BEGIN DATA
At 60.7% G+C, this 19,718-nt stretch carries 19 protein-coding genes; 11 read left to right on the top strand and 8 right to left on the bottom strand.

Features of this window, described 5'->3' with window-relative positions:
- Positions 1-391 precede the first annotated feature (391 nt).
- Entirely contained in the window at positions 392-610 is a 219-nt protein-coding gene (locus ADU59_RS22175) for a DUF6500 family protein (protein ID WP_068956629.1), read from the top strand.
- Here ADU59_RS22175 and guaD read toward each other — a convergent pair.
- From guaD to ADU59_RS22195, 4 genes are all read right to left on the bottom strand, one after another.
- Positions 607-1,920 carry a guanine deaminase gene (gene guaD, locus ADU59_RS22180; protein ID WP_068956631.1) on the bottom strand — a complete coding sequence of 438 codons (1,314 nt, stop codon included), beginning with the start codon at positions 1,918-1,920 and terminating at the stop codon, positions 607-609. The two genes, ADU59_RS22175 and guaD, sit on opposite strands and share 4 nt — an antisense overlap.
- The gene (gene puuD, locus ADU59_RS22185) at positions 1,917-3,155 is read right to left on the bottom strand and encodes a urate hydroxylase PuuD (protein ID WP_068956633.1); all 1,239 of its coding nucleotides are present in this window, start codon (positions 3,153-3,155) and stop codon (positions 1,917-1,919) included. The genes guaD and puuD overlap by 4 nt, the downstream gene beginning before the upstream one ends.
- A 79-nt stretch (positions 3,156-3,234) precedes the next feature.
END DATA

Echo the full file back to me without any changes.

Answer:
At 60.7% G+C, this 19,718-nt stretch carries 19 protein-coding genes; 11 read left to right on the top strand and 8 right to left on the bottom strand.

Features of this window, described 5'->3' with window-relative positions:
- Positions 1-391 precede the first annotated feature (391 nt).
- Entirely contained in the window at positions 392-610 is a 219-nt protein-coding gene (locus ADU59_RS22175) for a DUF6500 family protein (protein ID WP_068956629.1), read from the top strand.
- Here ADU59_RS22175 and guaD read toward each other — a convergent pair.
- From guaD to ADU59_RS22195, 4 genes are all read right to left on the bottom strand, one after another.
- Positions 607-1,920 carry a guanine deaminase gene (gene guaD, locus ADU59_RS22180; protein ID WP_068956631.1) on the bottom strand — a complete coding sequence of 438 codons (1,314 nt, stop codon included), beginning with the start codon at positions 1,918-1,920 and terminating at the stop codon, positions 607-609. The two genes, ADU59_RS22175 and guaD, sit on opposite strands and share 4 nt — an antisense overlap.
- The gene (gene puuD, locus ADU59_RS22185) at positions 1,917-3,155 is read right to left on the bottom strand and encodes a urate hydroxylase PuuD (protein ID WP_068956633.1); all 1,239 of its coding nucleotides are present in this window, start codon (positions 3,153-3,155) and stop codon (positions 1,917-1,919) included. The genes guaD and puuD overlap by 4 nt, the downstream gene beginning before the upstream one ends.
- A 79-nt stretch (positions 3,156-3,234) precedes the next feature.